Google AdSense explains why grandma’s bathing suit on a mannequin is ‘sexual content’ – ABOUT MAG 2020

A publisher shared his frustration with AdSense for what he called “policy violation” for “sexual content” because of the photo of a swimsuit mannequin.

The swimsuit was not even a bikini.

It was a one-piece swimwear, the kind that most grandmothers wear for a public beach.

AdSense starts showing bold advertising

To make matters worse, it is that while your page received a Google AdSense warning for a grandmother’s swimsuit, Google started running bold ads on its website that approached sensitive areas of men’s underwear and women’s lingerie.

“So today, which AdSense banner do I see on my website? Something from a lingerie website, with 10 very skimpy lingerie models … zoomed in on b-bs, then zoomed out to zoom in on another.

… Later, I see another advertisement for men’s underwear, showing models with huge bumps to show off their underwear. “

The editor said it was “double standard” for Google to display excessively cheeky ads on its website while flagging an innocent image as “sexual content”.

The publisher pleaded with Google for justice, saying:

“Business is tough enough, Google, I really don’t need you to breathe down my neck every day on content that would be rated G anywhere else.”

AdSense adult content policy

AdSense has published a YouTube overview of its adult content policy, in which they state:

“Our general rule of thumb is that if you don’t want a child to see the content or are embarrassed to see the page at work in front of colleagues, you should not place the ad code on a page.”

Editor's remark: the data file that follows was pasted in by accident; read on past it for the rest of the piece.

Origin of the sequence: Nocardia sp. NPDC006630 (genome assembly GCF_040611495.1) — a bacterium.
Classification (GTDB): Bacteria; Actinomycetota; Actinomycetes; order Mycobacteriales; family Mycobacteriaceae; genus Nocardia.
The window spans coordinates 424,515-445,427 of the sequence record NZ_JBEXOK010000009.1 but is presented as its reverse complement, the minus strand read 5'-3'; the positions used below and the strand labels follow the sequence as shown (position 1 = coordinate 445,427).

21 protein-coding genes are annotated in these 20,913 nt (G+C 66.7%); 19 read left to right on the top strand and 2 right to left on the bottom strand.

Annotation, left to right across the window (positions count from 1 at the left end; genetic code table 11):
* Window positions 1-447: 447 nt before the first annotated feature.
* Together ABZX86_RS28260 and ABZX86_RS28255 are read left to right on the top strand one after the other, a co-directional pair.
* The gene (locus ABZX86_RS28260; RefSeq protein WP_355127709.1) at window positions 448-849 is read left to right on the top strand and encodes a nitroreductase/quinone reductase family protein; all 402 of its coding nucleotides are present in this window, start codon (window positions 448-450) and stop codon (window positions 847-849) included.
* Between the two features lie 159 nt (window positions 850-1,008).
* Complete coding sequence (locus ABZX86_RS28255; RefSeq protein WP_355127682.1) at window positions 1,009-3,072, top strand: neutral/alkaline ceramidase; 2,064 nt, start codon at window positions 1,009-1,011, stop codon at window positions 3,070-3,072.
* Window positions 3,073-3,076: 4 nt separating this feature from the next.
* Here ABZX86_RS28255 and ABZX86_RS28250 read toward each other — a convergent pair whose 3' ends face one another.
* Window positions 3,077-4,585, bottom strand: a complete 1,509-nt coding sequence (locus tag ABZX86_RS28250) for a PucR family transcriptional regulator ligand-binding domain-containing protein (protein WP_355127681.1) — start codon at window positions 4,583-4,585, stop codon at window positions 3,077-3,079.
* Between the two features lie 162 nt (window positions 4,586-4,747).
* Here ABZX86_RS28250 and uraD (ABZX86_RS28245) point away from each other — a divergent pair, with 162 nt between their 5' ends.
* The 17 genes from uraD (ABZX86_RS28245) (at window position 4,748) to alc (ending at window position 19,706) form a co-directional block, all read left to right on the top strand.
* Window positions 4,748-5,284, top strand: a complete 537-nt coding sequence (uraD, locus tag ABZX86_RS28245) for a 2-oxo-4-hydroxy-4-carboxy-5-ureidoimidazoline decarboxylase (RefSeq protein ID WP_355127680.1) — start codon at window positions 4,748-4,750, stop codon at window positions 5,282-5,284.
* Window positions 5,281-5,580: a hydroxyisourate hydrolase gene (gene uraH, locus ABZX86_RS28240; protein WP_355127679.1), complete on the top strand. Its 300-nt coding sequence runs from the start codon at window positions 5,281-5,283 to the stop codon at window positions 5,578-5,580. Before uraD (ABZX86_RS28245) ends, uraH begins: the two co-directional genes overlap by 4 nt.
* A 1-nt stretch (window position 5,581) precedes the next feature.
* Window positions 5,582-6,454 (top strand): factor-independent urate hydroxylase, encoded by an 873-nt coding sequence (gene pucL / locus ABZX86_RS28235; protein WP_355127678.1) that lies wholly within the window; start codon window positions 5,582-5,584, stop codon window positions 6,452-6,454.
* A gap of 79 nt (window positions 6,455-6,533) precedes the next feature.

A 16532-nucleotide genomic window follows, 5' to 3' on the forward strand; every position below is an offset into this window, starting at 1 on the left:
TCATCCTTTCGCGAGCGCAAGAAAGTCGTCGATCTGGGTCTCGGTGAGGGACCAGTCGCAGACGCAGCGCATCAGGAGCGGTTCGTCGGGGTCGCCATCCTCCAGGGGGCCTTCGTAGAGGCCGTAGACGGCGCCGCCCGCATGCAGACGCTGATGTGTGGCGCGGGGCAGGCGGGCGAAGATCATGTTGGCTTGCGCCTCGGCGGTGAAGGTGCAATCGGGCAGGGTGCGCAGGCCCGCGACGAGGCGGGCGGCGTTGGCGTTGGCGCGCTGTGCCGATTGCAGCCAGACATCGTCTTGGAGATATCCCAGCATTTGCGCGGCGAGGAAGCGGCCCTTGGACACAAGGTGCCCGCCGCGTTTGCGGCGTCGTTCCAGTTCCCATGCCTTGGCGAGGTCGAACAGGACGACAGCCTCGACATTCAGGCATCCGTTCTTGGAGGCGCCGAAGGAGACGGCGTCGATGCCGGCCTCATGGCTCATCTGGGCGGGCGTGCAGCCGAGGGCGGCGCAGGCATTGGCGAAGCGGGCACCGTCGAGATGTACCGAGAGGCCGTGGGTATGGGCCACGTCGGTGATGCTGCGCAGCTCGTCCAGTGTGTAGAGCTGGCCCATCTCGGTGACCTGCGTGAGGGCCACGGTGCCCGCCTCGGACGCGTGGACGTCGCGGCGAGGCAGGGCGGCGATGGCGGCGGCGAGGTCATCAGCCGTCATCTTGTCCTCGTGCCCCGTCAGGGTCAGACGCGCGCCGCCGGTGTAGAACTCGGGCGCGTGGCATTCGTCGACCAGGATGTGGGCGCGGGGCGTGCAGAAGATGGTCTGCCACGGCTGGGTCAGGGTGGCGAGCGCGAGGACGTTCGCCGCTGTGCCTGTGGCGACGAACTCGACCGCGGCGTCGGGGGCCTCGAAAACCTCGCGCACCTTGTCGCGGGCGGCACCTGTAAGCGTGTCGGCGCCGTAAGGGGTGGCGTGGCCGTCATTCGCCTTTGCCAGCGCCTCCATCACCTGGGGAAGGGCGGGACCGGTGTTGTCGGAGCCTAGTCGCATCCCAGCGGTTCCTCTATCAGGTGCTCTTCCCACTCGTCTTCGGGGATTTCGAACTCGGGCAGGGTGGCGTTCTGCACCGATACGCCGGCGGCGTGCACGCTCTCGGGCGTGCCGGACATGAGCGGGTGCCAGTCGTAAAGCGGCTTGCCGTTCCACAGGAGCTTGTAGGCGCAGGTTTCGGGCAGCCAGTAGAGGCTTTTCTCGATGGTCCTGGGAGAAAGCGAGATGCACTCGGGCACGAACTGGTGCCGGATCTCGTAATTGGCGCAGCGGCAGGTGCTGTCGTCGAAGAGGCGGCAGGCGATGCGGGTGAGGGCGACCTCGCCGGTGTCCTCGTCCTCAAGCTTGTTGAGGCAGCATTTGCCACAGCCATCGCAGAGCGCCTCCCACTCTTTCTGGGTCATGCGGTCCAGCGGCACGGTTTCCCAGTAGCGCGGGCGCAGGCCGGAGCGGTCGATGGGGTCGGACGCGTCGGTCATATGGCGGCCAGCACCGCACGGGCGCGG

It seems reasonable to believe that the image of a mannequin in a one-piece swimsuit from the department store would go through this “general rule”.

The Google video shows an example of the line between acceptable and unacceptable content:

Screenshot of a Google video on AdSense policy and adult content

As you can see in the images above, the image of a model in a two-piece bikini is acceptable.

Examples of sexual content include the same types that AdSense was displaying on the publisher’s website:

Sexual content
Content that:

  • contains nudity.
  • it is sexually satisfying, sexually suggestive and / or designed to cause sexual arousal.
    Examples: close-up of breasts, buttocks or groins, transparent or transparent clothes, blurred sexual parts of the body or censored images of men or women posing and / or undressing in a seductive way ”
Screenshot of John Brown, head of communications for Google publisher policy John Brown, director of communications for publisher policy, discusses Google’s policy on what types of content can be flagged for being adults and losing advertising revenue.

Google Answers

John Brown, Head of Publisher Policy Communication at Google replied to the editor.

He first corrected the publisher for claiming a policy violation.

John explained that the publisher was not flagged for a policy violation.

But Google has notified the publisher of a publisher restriction.